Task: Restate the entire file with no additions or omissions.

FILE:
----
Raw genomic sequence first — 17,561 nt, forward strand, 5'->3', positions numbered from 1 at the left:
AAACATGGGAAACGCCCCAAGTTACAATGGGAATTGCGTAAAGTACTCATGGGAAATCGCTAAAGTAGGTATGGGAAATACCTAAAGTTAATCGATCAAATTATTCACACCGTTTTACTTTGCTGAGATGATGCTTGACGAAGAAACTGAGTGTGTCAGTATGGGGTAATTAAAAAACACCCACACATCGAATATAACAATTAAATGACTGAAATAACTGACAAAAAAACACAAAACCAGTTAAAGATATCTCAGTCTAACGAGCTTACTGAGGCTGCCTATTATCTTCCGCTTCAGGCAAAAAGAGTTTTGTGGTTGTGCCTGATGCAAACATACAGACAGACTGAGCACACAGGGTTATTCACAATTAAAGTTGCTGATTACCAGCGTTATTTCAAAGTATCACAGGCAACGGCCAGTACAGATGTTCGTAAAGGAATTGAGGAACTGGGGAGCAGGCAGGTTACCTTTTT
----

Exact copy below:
Raw genomic sequence first — 17,561 nt, forward strand, 5'->3', positions numbered from 1 at the left:
AAACATGGGAAACGCCCCAAGTTACAATGGGAATTGCGTAAAGTACTCATGGGAAATCGCTAAAGTAGGTATGGGAAATACCTAAAGTTAATCGATCAAATTATTCACACCGTTTTACTTTGCTGAGATGATGCTTGACGAAGAAACTGAGTGTGTCAGTATGGGGTAATTAAAAAACACCCACACATCGAATATAACAATTAAATGACTGAAATAACTGACAAAAAAACACAAAACCAGTTAAAGATATCTCAGTCTAACGAGCTTACTGAGGCTGCCTATTATCTTCCGCTTCAGGCAAAAAGAGTTTTGTGGTTGTGCCTGATGCAAACATACAGACAGACTGAGCACACAGGGTTATTCACAATTAAAGTTGCTGATTACCAGCGTTATTTCAAAGTATCACAGGCAACGGCCAGTACAGATGTTCGTAAAGGAATTGAGGAACTGGGGAGCAGGCAGGTTACCTTTTT